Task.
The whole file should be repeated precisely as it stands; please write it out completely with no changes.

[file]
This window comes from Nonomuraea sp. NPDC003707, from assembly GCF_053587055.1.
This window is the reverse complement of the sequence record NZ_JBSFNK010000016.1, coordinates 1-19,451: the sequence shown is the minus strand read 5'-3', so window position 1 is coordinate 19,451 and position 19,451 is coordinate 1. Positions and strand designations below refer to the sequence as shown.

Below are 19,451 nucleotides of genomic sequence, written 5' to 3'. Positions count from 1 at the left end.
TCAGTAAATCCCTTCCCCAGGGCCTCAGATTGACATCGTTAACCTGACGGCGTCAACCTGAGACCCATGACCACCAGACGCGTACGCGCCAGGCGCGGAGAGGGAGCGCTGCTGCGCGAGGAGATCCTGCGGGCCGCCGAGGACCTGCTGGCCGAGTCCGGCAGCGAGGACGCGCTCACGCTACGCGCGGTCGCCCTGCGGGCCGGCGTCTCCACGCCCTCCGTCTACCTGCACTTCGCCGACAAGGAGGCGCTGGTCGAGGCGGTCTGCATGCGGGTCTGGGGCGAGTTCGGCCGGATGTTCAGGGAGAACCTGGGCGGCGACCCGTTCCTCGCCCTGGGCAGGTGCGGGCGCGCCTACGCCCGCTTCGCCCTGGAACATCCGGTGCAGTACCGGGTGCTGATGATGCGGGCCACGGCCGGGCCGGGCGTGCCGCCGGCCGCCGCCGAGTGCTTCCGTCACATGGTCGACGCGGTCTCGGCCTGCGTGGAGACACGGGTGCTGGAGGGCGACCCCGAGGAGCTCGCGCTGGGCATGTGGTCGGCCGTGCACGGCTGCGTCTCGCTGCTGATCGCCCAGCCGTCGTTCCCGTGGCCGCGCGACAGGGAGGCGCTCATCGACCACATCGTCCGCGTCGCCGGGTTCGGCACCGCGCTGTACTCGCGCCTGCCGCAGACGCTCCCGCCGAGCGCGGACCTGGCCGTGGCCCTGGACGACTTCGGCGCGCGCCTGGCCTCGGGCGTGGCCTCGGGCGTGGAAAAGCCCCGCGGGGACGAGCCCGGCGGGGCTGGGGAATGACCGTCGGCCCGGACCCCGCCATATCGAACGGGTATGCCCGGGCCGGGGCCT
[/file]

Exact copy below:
This window comes from Nonomuraea sp. NPDC003707, from assembly GCF_053587055.1.
This window is the reverse complement of the sequence record NZ_JBSFNK010000016.1, coordinates 1-19,451: the sequence shown is the minus strand read 5'-3', so window position 1 is coordinate 19,451 and position 19,451 is coordinate 1. Positions and strand designations below refer to the sequence as shown.

Below are 19,451 nucleotides of genomic sequence, written 5' to 3'. Positions count from 1 at the left end.
TCAGTAAATCCCTTCCCCAGGGCCTCAGATTGACATCGTTAACCTGACGGCGTCAACCTGAGACCCATGACCACCAGACGCGTACGCGCCAGGCGCGGAGAGGGAGCGCTGCTGCGCGAGGAGATCCTGCGGGCCGCCGAGGACCTGCTGGCCGAGTCCGGCAGCGAGGACGCGCTCACGCTACGCGCGGTCGCCCTGCGGGCCGGCGTCTCCACGCCCTCCGTCTACCTGCACTTCGCCGACAAGGAGGCGCTGGTCGAGGCGGTCTGCATGCGGGTCTGGGGCGAGTTCGGCCGGATGTTCAGGGAGAACCTGGGCGGCGACCCGTTCCTCGCCCTGGGCAGGTGCGGGCGCGCCTACGCCCGCTTCGCCCTGGAACATCCGGTGCAGTACCGGGTGCTGATGATGCGGGCCACGGCCGGGCCGGGCGTGCCGCCGGCCGCCGCCGAGTGCTTCCGTCACATGGTCGACGCGGTCTCGGCCTGCGTGGAGACACGGGTGCTGGAGGGCGACCCCGAGGAGCTCGCGCTGGGCATGTGGTCGGCCGTGCACGGCTGCGTCTCGCTGCTGATCGCCCAGCCGTCGTTCCCGTGGCCGCGCGACAGGGAGGCGCTCATCGACCACATCGTCCGCGTCGCCGGGTTCGGCACCGCGCTGTACTCGCGCCTGCCGCAGACGCTCCCGCCGAGCGCGGACCTGGCCGTGGCCCTGGACGACTTCGGCGCGCGCCTGGCCTCGGGCGTGGCCTCGGGCGTGGAAAAGCCCCGCGGGGACGAGCCCGGCGGGGCTGGGGAATGACCGTCGGCCCGGACCCCGCCATATCGAACGGGTATGCCCGGGCCGGGGCCT